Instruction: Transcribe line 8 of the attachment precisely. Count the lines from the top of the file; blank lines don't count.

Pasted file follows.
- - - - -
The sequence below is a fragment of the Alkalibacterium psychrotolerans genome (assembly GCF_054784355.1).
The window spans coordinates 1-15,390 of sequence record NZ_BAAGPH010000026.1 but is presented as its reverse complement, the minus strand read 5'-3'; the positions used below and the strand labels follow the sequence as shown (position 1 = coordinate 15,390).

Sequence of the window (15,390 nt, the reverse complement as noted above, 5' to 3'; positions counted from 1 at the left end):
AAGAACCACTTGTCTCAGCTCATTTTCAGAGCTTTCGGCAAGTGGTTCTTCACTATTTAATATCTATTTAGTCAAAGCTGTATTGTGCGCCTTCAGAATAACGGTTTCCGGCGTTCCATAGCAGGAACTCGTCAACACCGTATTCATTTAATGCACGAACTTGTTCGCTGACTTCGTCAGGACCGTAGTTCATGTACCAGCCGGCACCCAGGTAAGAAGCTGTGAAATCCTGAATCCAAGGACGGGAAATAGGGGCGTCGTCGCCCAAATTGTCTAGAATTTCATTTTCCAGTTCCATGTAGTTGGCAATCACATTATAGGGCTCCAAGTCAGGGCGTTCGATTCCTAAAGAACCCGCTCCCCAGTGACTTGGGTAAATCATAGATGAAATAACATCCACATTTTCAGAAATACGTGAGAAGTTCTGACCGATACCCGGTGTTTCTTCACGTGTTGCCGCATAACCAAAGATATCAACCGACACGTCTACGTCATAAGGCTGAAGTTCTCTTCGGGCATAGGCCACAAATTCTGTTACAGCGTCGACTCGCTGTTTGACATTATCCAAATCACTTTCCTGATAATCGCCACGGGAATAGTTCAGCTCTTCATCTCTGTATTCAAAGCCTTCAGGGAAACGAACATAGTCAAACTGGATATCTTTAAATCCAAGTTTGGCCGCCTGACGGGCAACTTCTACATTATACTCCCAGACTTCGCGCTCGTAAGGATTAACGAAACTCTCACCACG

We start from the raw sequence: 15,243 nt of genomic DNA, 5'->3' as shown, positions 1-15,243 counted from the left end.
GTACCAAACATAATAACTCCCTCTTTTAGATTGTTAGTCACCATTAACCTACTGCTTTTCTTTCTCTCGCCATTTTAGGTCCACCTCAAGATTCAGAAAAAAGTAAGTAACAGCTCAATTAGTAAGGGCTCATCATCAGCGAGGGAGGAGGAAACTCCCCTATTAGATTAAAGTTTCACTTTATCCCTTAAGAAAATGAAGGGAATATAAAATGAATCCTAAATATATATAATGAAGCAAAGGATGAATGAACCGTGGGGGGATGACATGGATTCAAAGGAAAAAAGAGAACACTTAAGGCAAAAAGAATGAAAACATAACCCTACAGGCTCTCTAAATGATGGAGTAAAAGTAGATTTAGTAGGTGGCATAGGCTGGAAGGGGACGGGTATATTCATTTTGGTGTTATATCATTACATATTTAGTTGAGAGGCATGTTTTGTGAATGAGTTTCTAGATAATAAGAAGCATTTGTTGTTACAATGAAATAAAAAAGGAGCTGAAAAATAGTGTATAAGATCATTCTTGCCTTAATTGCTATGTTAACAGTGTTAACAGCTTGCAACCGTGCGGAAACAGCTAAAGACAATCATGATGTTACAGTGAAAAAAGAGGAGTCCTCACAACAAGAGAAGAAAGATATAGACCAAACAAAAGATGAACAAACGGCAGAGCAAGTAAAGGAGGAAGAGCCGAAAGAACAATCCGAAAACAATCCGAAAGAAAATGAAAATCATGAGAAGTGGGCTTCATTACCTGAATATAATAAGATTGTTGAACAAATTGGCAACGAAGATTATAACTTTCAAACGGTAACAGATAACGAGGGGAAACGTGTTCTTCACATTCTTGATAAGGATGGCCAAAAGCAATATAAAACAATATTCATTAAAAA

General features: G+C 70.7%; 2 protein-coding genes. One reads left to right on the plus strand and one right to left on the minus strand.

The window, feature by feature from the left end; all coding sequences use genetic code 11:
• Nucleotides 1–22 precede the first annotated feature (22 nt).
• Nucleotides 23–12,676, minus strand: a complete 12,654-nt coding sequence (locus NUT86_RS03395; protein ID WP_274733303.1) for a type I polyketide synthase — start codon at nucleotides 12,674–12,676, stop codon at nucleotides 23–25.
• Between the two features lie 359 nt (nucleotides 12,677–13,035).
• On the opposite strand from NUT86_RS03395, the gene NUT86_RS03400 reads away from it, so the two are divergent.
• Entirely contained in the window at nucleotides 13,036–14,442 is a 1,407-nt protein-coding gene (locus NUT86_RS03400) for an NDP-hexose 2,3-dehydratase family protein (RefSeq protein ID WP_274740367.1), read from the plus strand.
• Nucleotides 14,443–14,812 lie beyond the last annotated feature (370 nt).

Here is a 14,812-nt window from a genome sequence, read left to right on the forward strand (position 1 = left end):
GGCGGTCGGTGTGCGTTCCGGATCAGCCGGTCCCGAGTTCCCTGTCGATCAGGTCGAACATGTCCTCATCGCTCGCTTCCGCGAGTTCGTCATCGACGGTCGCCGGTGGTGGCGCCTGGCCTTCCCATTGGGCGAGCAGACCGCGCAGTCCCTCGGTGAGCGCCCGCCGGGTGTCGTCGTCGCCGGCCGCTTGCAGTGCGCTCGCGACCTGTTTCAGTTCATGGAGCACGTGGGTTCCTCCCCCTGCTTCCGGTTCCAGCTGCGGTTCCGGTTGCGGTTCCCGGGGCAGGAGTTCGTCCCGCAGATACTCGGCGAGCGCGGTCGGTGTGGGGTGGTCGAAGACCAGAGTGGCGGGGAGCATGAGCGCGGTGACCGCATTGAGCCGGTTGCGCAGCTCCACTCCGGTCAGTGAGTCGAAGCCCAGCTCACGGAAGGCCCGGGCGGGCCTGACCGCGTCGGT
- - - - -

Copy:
The window, feature by feature from the left end; all coding sequences use genetic code 11: